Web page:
Hera Picture

Monica Bellucci as Hera

Hera, the Greek goddess called the Queen of Heaven, was a powerful queen in her own right, long before her marriage to Zeus, the mighty king of the Olympian gods. The goddess Hera ruled over the heavens and the earth, responsible for every aspect of existence, including the seasons and the weather. Her name literally means "lady", which could well be interpreted as "The Lady", since she was considered the alpha female of all of the Greek goddesses. She was said to be one of the most beautiful - a trait that seems to have been of extremely high importance to the goddesses, but was also one of the most jealous and spiteful of anyone in Greek mythology.

Hera was born to the Titan Cronus and Titaness Rhea. She and her four older siblings were devoured by Kronos after he had learned that he was destined to be overthrown by his children. Zeus, the youngest child, rescued her and her siblings by making Kronos regurgitate them. After the Titanomachy ended, Hera caught the attention of Zeus, but she rejected his advances. Zeus consequently transformed himself into an injured bird, and as soon as Hera took him in her arms, he assumed his true form. Though upset at Zeus’s deception, Hera eventually married him and became the Queen of the Gods. Despite being the goddess of marriage, few women in history have had to deal with a less faithful husband than Hera. Greek goddess or not, despite her best efforts she could not keep her husband Zeus from constantly cheating on her with both human women and other goddesses. Hera's response in nearly every situation was to seek revenge on both Zeus's lovers and the children that they bore. Despite their tumultuous relationship, Zeus and Hera were most certainly the "power couple" of the Olympians, and together they hey gave birth to Ares, god of war, Eilithyia, goddess of childbirth, Eris, goddess of discord, and Hebe, the goddess of youth. It is interesting how all of her children represented elements of Hera. Greek goddesses of birth, discord, and youth as well as the mighty god of war seem fitting for Hera, the Greek goddess of birth, and the coming of age for women - who was also often in conflict with her husband and his lovers. On one occasion she decided to give Zeus a "taste of his own medicine" by conceiving and delivering a child by herself, proving that she really didn't need him anyway. It didn't work out quite as she'd hoped. She gave birth, as the sole parent, to Hephaestus (God of the Forge) who was born with a deformity that made him lame. Zeus was not impressed, and Hera rejected her son, sending him away from Mount Olympus to grow up among the mortals.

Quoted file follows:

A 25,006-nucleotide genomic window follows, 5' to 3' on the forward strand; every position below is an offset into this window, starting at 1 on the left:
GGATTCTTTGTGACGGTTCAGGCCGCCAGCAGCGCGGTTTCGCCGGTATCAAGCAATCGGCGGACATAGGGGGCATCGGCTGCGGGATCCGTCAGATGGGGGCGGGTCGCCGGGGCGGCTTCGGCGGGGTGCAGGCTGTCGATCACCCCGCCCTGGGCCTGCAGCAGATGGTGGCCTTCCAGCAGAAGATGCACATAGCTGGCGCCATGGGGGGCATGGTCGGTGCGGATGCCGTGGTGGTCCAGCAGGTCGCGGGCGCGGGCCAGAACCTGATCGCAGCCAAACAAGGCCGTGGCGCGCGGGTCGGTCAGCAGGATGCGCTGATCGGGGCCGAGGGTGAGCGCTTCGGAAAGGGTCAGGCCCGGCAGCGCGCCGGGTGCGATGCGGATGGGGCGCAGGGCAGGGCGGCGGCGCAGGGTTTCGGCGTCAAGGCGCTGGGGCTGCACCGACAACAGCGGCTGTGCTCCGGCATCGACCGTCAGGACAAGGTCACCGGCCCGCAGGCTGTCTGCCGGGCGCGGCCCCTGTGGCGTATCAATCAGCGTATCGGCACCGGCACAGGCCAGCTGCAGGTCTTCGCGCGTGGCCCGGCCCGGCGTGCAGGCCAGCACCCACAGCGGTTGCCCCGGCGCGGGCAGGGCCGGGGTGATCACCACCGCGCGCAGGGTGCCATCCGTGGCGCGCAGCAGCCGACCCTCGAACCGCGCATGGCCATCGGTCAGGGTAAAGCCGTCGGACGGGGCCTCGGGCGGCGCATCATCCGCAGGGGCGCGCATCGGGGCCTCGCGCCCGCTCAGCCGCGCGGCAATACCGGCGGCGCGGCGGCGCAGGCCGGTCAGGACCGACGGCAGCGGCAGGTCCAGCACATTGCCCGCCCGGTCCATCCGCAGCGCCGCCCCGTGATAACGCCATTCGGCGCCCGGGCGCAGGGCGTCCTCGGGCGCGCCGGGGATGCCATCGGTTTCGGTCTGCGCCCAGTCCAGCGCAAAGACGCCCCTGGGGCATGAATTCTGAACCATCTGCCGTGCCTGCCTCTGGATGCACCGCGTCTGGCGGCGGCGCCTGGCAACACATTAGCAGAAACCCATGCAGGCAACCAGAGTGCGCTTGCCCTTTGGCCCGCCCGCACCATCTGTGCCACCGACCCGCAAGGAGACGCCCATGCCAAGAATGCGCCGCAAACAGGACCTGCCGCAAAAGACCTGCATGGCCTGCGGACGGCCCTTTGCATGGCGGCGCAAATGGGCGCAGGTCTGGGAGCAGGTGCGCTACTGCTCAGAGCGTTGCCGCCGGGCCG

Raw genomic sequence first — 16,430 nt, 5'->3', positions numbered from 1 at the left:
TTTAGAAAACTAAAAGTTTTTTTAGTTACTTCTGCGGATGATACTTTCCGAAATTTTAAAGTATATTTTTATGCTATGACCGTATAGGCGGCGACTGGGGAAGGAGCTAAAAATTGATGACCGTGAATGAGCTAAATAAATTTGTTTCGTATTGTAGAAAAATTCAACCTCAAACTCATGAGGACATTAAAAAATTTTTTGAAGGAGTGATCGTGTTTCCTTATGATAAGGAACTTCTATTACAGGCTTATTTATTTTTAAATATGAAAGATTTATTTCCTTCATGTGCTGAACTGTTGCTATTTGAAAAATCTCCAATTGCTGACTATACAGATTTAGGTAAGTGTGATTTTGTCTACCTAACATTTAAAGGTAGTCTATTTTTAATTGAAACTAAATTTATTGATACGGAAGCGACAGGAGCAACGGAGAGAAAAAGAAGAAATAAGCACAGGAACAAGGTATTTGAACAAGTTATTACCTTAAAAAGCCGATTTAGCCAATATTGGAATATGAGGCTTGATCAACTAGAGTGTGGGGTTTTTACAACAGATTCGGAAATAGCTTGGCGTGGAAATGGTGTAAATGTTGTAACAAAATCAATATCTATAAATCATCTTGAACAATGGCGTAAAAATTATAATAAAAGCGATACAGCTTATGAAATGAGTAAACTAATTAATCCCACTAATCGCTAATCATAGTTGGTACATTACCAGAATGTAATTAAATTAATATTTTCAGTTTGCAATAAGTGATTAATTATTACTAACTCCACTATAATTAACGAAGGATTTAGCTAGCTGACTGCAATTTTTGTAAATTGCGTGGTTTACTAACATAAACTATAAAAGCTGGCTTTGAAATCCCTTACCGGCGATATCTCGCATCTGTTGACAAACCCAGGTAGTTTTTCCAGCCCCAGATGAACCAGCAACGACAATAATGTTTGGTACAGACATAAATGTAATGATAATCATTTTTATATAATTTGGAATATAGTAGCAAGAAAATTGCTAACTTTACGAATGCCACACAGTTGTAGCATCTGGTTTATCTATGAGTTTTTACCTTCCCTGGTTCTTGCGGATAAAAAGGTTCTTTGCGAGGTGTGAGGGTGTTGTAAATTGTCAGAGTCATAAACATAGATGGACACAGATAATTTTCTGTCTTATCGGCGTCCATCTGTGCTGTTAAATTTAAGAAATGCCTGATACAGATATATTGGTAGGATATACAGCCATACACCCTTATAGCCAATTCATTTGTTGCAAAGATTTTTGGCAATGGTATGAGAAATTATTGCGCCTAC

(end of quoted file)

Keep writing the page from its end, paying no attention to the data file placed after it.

At other times, in reaction to his continuing infidelities, Hera simply withdrew from Zeus and the other Olympian gods and goddesses and wandered around the earth, often in darkness, always eventually ending up back at the home where she'd spend her happy youth. In spite of how he had mistreated her, Zeus did love Hera and, more than that, felt as if part of himself was missing when she was not there for him. Once, panicked that Hera didn't seem to be in any hurry to return this time, he invited her to a "mock" marriage ceremony that he'd arranged to a princess near her home. She couldn't help but be amused to discover him making his vows, not to a princess, but a statue! Hera's laughter broke the ice, and she forgave him and returned to Mount Olympus to resume her role as wife and queen.

It is unfortunate that none really remember Hera for her nurturing character and her steadfastness in adversity. Instead she is remembered for her vindictiveness and her vengeful episodes. Some say that this is a result of Homer, who casted a more negative portrayal of Hera, since he himself was a victim of a shrewish wife. Among the Greek Goddesses it is Hera that show us there is both good and bad, dark and light within all of us. That we experience both joy and pain, happiness and anger, love and hate, all emotions that are inexorable in life.


Vindictiveness - Hera could become easily angered when she was offended and she would seek revenge on those who had wronged her.

Jealously - She carried great loathing for the illegitimate children and mistresses of Zeus and she was often portrayed as being extremely jealous of Zeus' mistresses.

Motherly - This is due to that she is the goddess of women, marriage, and children.

Passionate - Hera was very passionate about family and monogamy. She showed a lot of compassion and motherly instinct.

Sacred Symbols and Animals

Pomegranate - Pomegranates are wedding symbols.

Diadem - Queens typically wear crowns or diadems.

Lotus-Tipped Staff - People of great power are typically shown with a staff.

- Because cows are some of the most motherly animals. She chose this as her animal.

Peacock - Because she could see the eyes of Argus in that animal.

Lion - She also chose a lion, along with a cuckoo.

None of this information belongs or have been written by me, expect for the casting face claim. They belong to these sources:

Greek Mythology Wikia/Hera
Camp Half Wikia/Hera
Gods and Monsters website/Hera
Goddess Gift/Hera
Gods and Goddess website/Hera

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